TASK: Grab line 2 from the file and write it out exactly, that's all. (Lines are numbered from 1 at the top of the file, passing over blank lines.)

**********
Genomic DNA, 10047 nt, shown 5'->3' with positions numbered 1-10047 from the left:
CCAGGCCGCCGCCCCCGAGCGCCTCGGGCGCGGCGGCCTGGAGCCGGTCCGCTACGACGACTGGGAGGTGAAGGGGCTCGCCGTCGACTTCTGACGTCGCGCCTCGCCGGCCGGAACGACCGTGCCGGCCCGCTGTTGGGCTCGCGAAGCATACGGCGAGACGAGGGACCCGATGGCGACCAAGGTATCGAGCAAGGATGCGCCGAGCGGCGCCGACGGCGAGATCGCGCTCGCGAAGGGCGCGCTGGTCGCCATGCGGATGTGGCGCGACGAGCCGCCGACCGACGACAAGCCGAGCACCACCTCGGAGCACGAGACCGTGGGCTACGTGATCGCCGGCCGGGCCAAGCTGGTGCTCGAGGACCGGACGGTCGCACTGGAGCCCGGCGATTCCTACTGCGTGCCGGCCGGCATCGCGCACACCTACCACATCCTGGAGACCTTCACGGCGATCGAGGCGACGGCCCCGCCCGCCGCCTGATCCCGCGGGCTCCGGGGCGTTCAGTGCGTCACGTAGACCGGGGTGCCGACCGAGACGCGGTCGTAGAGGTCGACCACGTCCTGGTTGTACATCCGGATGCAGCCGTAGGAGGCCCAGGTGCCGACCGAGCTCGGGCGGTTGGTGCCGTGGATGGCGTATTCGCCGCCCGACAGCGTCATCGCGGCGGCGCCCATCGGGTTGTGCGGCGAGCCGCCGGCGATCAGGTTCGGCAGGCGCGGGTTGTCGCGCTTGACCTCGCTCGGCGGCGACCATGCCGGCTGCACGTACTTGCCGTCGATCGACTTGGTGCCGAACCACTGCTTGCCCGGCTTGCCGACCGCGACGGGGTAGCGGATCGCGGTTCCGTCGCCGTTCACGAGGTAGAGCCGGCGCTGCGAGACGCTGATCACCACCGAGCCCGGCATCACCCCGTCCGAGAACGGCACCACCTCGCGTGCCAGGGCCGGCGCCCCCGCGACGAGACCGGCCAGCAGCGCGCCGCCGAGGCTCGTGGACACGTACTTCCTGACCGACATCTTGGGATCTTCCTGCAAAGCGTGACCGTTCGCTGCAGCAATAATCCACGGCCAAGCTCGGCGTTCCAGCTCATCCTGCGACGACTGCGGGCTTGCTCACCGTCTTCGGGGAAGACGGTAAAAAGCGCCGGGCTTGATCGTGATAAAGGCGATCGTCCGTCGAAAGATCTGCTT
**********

CCAGGCCGCCGCCCCCGAGCGCCTCGGGCGCGGCGGCCTGGAGCCGGTCCGCTACGACGACTGGGAGGTGAAGGGGCTCGCCGTCGACTTCTGACGTCGCGCCTCGCCGGCCGGAACGACCGTGCCGGCCCGCTGTTGGGCTCGCGAAGCATACGGCGAGACGAGGGACCCGATGGCGACCAAGGTATCGAGCAAGGATGCGCCGAGCGGCGCCGACGGCGAGATCGCGCTCGCGAAGGGCGCGCTGGTCGCCATGCGGATGTGGCGCGACGAGCCGCCGACCGACGACAAGCCGAGCACCACCTCGGAGCACGAGACCGTGGGCTACGTGATCGCCGGCCGGGCCAAGCTGGTGCTCGAGGACCGGACGGTCGCACTGGAGCCCGGCGATTCCTACTGCGTGCCGGCCGGCATCGCGCACACCTACCACATCCTGGAGACCTTCACGGCGATCGAGGCGACGGCCCCGCCCGCCGCCTGATCCCGCGGGCTCCGGGGCGTTCAGTGCGTCACGTAGACCGGGGTGCCGACCGAGACGCGGTCGTAGAGGTCGACCACGTCCTGGTTGTACATCCGGATGCAGCCGTAGGAGGCCCAGGTGCCGACCGAGCTCGGGCGGTTGGTGCCGTGGATGGCGTATTCGCCGCCCGACAGCGTCATCGCGGCGGCGCCCATCGGGTTGTGCGGCGAGCCGCCGGCGATCAGGTTCGGCAGGCGCGGGTTGTCGCGCTTGACCTCGCTCGGCGGCGACCATGCCGGCTGCACGTACTTGCCGTCGATCGACTTGGTGCCGAACCACTGCTTGCCCGGCTTGCCGACCGCGACGGGGTAGCGGATCGCGGTTCCGTCGCCGTTCACGAGGTAGAGCCGGCGCTGCGAGACGCTGATCACCACCGAGCCCGGCATCACCCCGTCCGAGAACGGCACCACCTCGCGTGCCAGGGCCGGCGCCCCCGCGACGAGACCGGCCAGCAGCGCGCCGCCGAGGCTCGTGGACACGTACTTCCTGACCGACATCTTGGGATCTTCCTGCAAAGCGTGACCGTTCGCTGCAGCAATAATCCACGGCCAAGCTCGGCGTTCCAGCTCATCCTGCGACGACTGCGGGCTTGCTCACCGTCTTCGGGGAAGACGGTAAAAAGCGCCGGGCTTGATCGTGATAAAGGCGATCGTCCGTCGAAAGATCTGCTT